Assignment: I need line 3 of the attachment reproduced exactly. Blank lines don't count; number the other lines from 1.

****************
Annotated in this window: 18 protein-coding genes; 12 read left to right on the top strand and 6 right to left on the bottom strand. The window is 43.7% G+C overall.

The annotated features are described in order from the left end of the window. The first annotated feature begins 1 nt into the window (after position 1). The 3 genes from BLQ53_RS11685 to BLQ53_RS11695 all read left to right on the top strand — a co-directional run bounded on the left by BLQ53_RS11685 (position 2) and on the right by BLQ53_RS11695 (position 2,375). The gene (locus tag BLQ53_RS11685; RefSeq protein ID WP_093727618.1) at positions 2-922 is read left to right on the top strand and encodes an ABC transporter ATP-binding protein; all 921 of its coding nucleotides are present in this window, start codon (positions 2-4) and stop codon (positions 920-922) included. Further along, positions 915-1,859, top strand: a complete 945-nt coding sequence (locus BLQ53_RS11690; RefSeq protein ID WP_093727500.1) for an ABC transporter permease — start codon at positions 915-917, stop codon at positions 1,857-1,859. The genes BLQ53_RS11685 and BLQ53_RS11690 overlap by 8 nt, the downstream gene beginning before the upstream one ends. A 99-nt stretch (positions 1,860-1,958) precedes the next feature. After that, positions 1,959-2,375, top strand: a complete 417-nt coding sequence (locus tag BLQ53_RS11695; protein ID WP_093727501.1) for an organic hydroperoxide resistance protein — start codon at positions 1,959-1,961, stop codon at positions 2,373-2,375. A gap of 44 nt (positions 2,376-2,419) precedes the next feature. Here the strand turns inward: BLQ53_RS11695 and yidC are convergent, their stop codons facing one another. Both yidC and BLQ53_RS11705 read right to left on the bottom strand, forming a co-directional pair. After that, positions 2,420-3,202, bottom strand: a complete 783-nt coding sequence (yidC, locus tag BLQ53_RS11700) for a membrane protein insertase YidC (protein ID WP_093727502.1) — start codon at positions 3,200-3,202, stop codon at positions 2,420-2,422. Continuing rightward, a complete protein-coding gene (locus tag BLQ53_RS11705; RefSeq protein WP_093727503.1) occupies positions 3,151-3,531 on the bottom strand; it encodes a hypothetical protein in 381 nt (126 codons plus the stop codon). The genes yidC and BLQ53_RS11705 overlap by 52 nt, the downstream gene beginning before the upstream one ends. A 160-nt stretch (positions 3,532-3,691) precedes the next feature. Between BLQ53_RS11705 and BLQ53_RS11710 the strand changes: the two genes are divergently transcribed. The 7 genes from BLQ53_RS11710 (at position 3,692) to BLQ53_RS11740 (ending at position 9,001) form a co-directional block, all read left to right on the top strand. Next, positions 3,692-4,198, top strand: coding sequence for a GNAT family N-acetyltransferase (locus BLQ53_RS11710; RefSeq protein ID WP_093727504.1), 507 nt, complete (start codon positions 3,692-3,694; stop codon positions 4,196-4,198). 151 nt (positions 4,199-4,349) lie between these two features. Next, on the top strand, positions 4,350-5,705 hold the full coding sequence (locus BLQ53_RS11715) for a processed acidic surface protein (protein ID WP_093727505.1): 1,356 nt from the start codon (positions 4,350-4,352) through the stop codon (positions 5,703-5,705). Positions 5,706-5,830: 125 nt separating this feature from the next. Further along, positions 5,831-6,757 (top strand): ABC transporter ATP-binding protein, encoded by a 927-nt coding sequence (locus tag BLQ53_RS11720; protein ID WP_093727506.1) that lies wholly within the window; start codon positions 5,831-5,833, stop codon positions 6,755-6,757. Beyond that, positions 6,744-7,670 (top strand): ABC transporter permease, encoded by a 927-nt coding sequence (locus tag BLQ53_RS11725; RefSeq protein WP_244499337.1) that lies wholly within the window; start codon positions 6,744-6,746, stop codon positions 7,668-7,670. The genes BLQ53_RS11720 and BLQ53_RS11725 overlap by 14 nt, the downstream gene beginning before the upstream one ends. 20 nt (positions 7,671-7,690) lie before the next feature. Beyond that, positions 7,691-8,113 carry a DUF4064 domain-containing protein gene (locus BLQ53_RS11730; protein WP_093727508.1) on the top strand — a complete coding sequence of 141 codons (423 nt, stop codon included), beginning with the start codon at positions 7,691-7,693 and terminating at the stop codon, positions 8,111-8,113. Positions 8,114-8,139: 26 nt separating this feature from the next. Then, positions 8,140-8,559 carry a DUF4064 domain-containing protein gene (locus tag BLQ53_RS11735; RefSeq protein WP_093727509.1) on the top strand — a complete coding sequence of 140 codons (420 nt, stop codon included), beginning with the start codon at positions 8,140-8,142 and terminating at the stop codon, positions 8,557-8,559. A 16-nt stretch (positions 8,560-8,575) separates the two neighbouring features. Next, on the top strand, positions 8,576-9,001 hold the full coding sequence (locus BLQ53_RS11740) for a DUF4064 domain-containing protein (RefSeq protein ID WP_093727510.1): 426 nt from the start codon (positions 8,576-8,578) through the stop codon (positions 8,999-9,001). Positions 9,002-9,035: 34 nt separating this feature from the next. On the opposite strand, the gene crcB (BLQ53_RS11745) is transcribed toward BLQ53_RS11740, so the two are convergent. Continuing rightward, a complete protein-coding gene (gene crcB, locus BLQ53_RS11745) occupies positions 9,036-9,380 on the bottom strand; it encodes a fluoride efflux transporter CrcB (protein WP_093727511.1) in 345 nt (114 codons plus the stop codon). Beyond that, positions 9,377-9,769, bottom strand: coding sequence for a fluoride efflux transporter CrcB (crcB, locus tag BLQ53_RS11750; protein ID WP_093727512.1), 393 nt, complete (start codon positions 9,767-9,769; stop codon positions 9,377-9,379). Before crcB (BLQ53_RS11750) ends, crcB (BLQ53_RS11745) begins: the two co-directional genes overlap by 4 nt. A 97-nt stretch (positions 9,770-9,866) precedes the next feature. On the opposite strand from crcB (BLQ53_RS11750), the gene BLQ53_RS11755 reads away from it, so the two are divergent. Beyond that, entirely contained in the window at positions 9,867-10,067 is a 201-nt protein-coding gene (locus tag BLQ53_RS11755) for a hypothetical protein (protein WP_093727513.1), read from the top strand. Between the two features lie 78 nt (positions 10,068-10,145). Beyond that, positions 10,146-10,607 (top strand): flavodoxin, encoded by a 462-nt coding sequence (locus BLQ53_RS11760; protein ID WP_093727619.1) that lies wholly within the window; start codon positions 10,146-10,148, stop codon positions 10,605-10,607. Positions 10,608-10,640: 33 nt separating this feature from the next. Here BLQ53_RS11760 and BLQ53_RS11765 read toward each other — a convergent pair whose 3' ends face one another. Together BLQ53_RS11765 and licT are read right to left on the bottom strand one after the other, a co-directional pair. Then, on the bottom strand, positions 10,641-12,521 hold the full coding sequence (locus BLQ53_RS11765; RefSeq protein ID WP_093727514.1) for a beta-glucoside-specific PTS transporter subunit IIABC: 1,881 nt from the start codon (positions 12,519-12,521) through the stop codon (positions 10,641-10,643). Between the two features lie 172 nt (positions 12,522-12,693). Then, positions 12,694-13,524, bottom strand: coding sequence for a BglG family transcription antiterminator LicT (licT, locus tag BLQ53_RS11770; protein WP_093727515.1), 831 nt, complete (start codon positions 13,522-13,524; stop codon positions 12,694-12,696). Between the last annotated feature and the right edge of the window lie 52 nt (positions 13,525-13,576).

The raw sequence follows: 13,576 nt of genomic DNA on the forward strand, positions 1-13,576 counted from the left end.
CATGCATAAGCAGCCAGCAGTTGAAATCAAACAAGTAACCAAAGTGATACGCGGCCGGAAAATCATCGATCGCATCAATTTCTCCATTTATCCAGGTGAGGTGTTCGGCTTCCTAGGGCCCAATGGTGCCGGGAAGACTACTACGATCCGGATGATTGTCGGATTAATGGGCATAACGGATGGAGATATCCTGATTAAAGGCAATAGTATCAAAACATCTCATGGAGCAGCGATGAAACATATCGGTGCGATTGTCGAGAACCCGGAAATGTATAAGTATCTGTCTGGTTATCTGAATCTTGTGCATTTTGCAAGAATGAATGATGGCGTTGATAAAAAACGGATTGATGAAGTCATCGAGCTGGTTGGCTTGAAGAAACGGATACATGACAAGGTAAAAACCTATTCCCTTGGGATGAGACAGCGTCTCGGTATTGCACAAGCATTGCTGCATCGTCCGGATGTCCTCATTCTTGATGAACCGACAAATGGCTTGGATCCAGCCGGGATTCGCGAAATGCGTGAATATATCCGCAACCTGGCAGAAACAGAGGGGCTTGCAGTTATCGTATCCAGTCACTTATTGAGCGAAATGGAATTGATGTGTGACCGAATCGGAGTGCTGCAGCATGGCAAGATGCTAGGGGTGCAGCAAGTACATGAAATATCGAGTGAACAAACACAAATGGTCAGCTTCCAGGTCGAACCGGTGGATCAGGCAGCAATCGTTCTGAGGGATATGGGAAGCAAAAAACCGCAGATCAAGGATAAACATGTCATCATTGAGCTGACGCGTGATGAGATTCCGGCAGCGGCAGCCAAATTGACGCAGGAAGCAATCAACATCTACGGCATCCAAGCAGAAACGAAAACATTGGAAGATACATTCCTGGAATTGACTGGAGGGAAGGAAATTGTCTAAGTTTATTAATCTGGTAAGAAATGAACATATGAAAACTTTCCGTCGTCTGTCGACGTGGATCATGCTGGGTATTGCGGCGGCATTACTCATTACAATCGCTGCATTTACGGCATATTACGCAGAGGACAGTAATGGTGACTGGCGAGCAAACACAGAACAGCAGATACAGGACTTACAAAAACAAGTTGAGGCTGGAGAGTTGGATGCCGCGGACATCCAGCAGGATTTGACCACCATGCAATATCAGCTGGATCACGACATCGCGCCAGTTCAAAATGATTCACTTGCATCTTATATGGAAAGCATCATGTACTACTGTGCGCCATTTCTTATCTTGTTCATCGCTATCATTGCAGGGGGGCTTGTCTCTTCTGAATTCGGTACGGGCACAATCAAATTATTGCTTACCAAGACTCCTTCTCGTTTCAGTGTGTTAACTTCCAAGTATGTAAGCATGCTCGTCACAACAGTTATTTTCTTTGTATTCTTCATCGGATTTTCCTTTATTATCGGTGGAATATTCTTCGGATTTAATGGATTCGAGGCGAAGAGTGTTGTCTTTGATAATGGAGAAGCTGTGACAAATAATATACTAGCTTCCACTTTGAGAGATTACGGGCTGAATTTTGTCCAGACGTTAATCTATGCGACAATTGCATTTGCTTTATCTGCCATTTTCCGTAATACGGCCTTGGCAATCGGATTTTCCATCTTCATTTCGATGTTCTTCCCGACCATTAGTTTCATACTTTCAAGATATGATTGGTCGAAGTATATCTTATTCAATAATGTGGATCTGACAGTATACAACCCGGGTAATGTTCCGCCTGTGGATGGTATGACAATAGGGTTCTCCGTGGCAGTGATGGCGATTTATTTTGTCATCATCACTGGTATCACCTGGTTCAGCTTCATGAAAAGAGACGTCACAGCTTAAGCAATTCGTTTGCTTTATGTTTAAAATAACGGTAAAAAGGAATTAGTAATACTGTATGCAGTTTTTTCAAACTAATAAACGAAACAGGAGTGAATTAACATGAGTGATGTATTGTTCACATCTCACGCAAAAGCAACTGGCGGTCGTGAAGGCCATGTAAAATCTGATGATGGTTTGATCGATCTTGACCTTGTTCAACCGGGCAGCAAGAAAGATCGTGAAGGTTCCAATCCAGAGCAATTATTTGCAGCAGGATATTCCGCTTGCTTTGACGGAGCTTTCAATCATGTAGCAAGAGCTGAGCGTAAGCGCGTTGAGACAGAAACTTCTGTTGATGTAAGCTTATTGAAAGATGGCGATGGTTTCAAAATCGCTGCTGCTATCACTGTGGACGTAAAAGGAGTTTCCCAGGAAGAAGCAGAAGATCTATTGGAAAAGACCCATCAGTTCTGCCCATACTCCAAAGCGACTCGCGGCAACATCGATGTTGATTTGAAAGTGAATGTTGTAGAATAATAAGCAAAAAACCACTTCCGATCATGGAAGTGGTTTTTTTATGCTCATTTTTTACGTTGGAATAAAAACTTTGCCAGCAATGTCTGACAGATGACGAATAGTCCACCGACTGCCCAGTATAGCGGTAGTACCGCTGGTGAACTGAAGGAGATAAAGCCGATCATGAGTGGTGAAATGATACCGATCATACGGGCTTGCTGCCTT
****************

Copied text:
The raw sequence follows: 13,576 nt of genomic DNA on the forward strand, positions 1-13,576 counted from the left end.